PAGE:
This argument falls short. At the time Milligan processed the fraudulent transition, Morgan Stanley had numerous guidelines in place to help financial advisors avoid fraud. Evans was familiar with these policies, and they formed the backdrop of his decision to fire Milligan. It is possible that Evans misunderstood the firm's policies regarding fraudulent transfer requests. It is also possible that he punished her too harshly given the sophistication of the fraudster who duped her. But this court does not act as a “superpersonnel department.” Blise v. Antaramian, 409 F.3d 861, 867 (7th Cir. 2005) (quoting Holmes v. Potter, 384 F.3d 356, 361 (7th Cir. 2004)). So long as Milligan's sex did not influence Evans's decision to fire her, that decision—even if made by misapplying firm policy—would not violate Title VII.
Next, Milligan points to how Morgan Stanley treated other employees who processed fraudulent transfers. She notes that Morgan Stanley did not fire other similarly situated male financial advisors after they mishandled fraudulent requests. Again, she contends that this suggests that her sex must have motivated her dismissal. Whether an employer's treatment of one employee suggests that it discriminated against another employee depends in large part on whether the two employees “engaged in similar conduct without such differentiating or mitigating circumstances as would distinguish their conduct or the employer's treatment of them.” Coleman v. Donahoe, 667 F.3d 835, 847 (7th Cir. 2012) (quoting Gates v. Caterpillar, Inc., 513 F.3d 680, 690 (7th Cir. 2008)).
Milligan points to how Morgan Stanley treated Vipul Shah to argue that the firm treated male employees better than their female coworkers. Her comparison falls short. Like Milligan, Shah oversaw a fraudulent wire transfer. But Shah had no significant disciplinary actions on his record, whereas Milligan had two. Morgan Stanley's decision not to fire Shah, therefore, sheds little light on why it fired Milligan.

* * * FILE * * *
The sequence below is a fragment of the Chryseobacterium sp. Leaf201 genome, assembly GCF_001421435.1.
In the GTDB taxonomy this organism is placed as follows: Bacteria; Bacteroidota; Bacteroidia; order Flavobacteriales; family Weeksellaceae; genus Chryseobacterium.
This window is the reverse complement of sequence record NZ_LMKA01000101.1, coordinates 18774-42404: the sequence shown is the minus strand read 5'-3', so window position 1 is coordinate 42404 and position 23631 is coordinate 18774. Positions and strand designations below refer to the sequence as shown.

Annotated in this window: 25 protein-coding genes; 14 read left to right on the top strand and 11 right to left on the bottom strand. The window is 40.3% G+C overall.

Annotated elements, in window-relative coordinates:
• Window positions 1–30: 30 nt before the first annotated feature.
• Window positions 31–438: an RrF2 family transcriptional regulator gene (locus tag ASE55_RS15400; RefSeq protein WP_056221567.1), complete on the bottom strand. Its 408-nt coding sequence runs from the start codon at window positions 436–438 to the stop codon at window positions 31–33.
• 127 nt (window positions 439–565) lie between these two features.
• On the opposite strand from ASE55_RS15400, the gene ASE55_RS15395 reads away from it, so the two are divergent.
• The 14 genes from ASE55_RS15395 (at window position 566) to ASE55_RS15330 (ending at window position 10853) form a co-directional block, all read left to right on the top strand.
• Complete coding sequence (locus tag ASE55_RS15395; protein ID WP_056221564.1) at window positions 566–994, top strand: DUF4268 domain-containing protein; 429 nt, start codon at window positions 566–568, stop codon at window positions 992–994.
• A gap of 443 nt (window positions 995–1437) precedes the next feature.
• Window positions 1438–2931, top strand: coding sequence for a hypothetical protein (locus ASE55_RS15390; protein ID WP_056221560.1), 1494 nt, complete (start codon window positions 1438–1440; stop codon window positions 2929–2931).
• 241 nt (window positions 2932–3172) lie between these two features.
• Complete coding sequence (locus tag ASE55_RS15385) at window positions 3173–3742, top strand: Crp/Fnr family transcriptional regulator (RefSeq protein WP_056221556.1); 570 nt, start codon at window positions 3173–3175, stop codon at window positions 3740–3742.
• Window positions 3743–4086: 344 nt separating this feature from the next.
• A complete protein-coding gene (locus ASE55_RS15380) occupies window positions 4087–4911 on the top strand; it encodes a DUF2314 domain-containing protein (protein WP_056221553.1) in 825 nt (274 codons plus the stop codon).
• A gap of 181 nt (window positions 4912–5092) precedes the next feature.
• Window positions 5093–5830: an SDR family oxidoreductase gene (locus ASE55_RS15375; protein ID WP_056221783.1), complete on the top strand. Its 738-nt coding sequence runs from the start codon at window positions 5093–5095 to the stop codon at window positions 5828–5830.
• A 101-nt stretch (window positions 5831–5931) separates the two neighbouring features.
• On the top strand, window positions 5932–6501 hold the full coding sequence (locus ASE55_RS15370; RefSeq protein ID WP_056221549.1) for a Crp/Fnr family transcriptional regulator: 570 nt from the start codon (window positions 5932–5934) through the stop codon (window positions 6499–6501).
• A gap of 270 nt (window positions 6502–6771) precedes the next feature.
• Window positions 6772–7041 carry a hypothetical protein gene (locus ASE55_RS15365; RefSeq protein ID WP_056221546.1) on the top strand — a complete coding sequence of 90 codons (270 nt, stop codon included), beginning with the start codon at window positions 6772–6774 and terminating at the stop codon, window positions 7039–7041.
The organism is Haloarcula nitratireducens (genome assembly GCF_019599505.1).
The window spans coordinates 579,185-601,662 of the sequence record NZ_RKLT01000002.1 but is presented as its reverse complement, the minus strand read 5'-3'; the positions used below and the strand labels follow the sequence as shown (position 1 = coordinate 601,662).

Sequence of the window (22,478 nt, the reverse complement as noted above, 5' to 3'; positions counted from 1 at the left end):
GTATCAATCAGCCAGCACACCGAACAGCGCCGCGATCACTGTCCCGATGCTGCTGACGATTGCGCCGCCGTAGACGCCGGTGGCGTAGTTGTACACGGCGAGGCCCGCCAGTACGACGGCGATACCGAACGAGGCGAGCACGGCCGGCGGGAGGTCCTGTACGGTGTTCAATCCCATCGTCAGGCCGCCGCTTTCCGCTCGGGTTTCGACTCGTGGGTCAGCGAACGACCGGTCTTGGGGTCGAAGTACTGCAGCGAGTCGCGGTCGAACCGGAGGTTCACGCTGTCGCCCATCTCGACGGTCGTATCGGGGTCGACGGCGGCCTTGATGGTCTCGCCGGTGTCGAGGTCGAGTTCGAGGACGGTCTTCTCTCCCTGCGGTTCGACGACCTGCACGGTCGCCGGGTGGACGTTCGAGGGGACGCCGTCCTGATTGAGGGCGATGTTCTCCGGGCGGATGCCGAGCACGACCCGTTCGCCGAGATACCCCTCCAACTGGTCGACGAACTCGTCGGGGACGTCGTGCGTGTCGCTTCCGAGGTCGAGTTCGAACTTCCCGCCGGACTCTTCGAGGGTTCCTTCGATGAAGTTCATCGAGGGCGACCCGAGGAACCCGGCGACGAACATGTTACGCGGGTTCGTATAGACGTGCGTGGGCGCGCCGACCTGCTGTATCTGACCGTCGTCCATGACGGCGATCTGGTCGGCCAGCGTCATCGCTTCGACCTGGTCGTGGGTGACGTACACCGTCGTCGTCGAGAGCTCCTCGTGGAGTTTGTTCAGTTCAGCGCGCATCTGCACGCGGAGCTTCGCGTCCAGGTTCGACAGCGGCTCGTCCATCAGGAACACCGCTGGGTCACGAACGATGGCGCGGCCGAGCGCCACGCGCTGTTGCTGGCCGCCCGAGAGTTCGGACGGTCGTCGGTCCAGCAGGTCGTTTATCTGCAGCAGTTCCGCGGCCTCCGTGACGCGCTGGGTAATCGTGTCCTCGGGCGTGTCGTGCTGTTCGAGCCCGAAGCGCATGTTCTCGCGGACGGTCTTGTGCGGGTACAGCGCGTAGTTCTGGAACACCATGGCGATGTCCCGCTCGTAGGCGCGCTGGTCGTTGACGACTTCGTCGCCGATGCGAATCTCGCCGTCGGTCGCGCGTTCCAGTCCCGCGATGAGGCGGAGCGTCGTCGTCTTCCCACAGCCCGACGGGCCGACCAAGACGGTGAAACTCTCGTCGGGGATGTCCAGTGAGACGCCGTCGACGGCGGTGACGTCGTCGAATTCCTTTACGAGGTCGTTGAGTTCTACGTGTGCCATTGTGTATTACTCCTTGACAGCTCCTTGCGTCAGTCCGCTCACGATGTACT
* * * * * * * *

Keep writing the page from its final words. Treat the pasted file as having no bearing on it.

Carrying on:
By contrast, Morgan Stanley relies on how it treated Patrick Lauderdale. Like Milligan, Lauderdale had a checkered disciplinary record. And like with Milligan, Morgan Stanley fired him after he processed a fraudulent request. If anything, Morgan Stanley's treatment of Milligan's coworkers suggests that the firm fired her for her job performance rather than her sex.
Finally, Milligan argues that the timing of her firing evinces discriminatory intent on Evans's part. In some circumstances, suspicious timing may reveal discriminatory intent. Castro v. DeVry Univ., Inc., 786 F.3d 559, 565 (7th Cir. 2015). As Milligan highlights, Evans fired Milligan only days after Brendza joined her for the client meeting. But “suspicious timing alone is rarely enough to survive summary judgment” particularly when “there are reasonable, non-suspicious explanations for the timing of [the] termination.” Morgan v. SVT, LLC, 724 F.3d 990, 998 (7th Cir. 2013). Here, there is a reasonable, non-suspicious explanation: Evans fired Milligan at the conclusion of his investigation into how she handled the fraud.
2. Milligan presents no evidence of discrimination based on Cat's Paw.